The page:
DISABLED people are being denied access to Oxford's new £440m Westgate shopping centre because of negligence in providing useable taxi ranks, it has been claimed.

Colin Ridler, 65, who uses a mobility scooter to get around, blamed poor planning for the oversight, which involves a lengthy journey from taxi drop-off points to the shops.

The father-of-one, who suffers from chronic fatigue syndrome and lives in a residential home in Iffley, said: "It is negligent and not good enough when you are spending £440m on a massive centre.

"One of the first thoughts should be to think about customers service.

"It is negligence in terms of actually thinking about their customers and disabled people."

He added: "It's poor planning and poor customer service."

A taxi rank is planned for Old Greyfriars Street but it is not expected to be ready for use until later this month.

Mr Ridler, a commissioning editor for book publishers Thames & Hudson, said it would be the wrong place to create a taxi rank and says black cab drivers should have been able to form a rank in Norfolk Street, which would provide the best access for those using wheelchairs.

Taxi drivers have been banned from using the Norfolk Street-Castle Street link route.

Mr Ridler said on a number of occasions when he has had to travel from the Westgate to the rank at Gloucester Green he has almost run out of power along the way.

He said: "When I go shopping in the Westgate I have to get dropped off by a cab in St Aldate's because cabs are not supposed to stop in Norfolk Street. Then when I leave, I have to go all the way to Gloucester Green because that it the nearest cab rank – it drains the battery on my mobility scooter.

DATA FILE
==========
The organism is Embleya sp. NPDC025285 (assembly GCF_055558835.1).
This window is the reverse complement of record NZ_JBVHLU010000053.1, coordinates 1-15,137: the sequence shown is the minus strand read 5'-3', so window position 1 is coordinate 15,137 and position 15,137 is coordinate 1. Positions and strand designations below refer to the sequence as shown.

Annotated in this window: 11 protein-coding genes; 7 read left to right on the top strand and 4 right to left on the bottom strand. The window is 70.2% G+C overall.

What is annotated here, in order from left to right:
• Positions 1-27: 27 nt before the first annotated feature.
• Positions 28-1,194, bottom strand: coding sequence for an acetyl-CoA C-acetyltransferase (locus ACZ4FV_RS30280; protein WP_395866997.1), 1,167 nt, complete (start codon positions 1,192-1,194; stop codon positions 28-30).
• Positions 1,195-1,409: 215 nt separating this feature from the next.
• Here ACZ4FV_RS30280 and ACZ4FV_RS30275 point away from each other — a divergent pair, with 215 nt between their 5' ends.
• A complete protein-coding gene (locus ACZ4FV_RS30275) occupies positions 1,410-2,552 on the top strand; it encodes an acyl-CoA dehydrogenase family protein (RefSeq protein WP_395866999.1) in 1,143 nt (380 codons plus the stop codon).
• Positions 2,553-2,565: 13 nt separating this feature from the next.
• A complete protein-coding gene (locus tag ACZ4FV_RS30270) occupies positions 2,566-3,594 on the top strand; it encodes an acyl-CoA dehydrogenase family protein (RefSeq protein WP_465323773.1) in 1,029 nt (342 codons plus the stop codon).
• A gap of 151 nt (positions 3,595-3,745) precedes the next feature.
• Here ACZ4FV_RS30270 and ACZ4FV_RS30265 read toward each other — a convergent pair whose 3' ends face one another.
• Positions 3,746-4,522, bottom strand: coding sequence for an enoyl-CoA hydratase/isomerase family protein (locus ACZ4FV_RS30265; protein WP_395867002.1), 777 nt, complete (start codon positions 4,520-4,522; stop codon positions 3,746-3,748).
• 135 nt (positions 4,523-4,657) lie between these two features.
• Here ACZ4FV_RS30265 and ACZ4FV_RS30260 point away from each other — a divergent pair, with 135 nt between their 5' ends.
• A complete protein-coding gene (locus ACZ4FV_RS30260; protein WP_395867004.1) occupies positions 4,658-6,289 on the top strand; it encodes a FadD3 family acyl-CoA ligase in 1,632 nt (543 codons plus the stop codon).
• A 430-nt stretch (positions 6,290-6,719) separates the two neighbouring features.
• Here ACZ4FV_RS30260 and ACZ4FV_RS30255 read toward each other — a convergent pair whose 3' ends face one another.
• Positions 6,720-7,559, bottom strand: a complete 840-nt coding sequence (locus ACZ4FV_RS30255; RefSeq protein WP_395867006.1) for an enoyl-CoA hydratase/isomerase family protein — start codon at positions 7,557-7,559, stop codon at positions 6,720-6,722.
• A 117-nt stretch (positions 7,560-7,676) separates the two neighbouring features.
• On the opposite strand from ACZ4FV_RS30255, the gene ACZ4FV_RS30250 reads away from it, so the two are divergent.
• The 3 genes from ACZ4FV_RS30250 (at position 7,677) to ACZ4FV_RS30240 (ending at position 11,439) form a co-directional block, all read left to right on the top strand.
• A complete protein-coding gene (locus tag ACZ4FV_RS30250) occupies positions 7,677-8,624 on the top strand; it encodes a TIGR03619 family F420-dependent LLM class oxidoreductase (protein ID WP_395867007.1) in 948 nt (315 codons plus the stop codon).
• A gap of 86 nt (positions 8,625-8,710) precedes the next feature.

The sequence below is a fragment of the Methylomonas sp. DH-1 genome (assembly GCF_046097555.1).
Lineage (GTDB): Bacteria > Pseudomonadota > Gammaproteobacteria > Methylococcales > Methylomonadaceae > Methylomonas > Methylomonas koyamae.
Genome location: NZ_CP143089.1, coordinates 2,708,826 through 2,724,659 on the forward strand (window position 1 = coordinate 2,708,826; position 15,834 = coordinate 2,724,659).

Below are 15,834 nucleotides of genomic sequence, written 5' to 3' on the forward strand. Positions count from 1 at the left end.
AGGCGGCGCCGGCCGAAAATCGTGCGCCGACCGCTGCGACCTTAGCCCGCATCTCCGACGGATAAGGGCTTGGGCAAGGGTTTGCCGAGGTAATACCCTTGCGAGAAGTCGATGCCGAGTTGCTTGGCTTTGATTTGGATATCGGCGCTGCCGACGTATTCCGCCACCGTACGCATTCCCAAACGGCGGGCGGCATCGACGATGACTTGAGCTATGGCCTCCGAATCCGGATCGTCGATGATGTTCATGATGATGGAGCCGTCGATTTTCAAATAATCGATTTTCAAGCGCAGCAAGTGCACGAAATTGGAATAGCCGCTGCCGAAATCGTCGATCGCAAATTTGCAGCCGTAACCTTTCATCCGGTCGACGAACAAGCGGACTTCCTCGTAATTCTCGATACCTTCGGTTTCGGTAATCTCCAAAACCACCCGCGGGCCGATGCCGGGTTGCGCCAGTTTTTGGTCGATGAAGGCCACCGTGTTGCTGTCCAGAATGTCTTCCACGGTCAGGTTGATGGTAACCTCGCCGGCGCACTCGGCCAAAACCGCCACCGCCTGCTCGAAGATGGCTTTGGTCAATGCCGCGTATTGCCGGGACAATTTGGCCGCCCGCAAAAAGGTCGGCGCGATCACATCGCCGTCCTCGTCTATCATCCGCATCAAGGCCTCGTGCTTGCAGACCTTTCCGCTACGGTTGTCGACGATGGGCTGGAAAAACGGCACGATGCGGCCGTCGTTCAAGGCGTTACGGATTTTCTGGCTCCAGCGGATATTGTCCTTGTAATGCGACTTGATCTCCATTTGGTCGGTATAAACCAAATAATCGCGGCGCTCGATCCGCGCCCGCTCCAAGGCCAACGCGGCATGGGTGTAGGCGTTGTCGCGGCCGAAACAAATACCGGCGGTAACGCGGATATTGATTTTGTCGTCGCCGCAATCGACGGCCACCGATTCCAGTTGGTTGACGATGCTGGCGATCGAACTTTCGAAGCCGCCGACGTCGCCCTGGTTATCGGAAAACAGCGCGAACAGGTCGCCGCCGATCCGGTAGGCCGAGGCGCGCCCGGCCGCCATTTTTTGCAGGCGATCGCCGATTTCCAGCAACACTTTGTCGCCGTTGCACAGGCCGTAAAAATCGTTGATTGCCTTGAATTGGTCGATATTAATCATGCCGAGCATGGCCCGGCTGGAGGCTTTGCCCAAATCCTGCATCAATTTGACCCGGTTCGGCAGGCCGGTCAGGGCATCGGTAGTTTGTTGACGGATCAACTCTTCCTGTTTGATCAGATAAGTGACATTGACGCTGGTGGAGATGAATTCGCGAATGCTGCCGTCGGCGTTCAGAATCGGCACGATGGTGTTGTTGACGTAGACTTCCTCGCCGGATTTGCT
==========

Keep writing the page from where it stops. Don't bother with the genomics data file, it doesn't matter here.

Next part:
"Norfolk Street has been reserved as a route for buses but there would be plenty of space for a taxi rank; that would be the ideal location."

The editor, whose father was Vivian Ridler CBE, printer to the University of Oxford at Oxford University Press, added: "Having a rank in Old Greyfriars Street will be better than nothing but I can't understand why it has taken so long to provide it. The centre opened in October."

Richard Wilson, of Stanley Road, East Oxford, agreed there was a problem. He said: "I am disabled, too, and have similar problems.

"I have the same difficulty in understanding how those who planned the centre could neglect to provide for such elementary needs."

Oxford Central Library came under fire earlier this year when it reopened in the Westgate after a wheelchair-user found she was unable to enter the lift to the library.

Suzi Horsley has since started the #askaboutaccess campaign to call for buildings across the city to do more to improve access.

Oxfordshire County Council and the Westgate developers have promised to install bigger lifts within six to nine months.

A spokeswoman for Westgate Oxford Alliance said: "The taxi rank is in place physically and will operate once the turning circle at the northern end of Old Greyfriars Street is complete. This is anticipated for mid-February."

Oxfordshire County Council spokesman Martin Crabtree said: "The taxi rank for Westgate will be in Old Greyfriars Street.

"It was meant to be available from the day of opening, but isn’t available yet because the Westgate Alliance is behind on its construction programme.

"However, taxis and private hire vehicles can pick up and set down in the underground car park in the meantime."

Andrew Hearne, centre operations manager for Westgate Oxford, said: "We worked with an accessibility consultant through the design process of Westgate Oxford to ensure the centre was fully accessible to all from day one.

"Within the centre’s public areas there are two lifts providing access to all floors, and disabled toilets located in Westgate Social on the lower ground floor in addition to a ‘Changing Places’ toilet facility on the roof terrace.”

The centre has a range of accessibility services including wheelchair-friendly access to the centre, accessible parking in the car park and wheelchair space in the lifts.

There is also a dedicated accessible toilets facility on the roof terrace, as well as disabled loos on the lower ground floor.

There are also a range of free of charge Shopmobility services including mobility scooters, wheelchairs and motorised scooters.

The City of Oxford Licensed Taxicab Association (COLTA), which represents the drivers of the city's 107 black cabs, has lobbied the county council to allow drivers to use Norfolk Street and Castle Street around the Westgate Centre.

The ban was approved as part of the planning permission, given by Oxford City Council in 2014. Buses are given priority.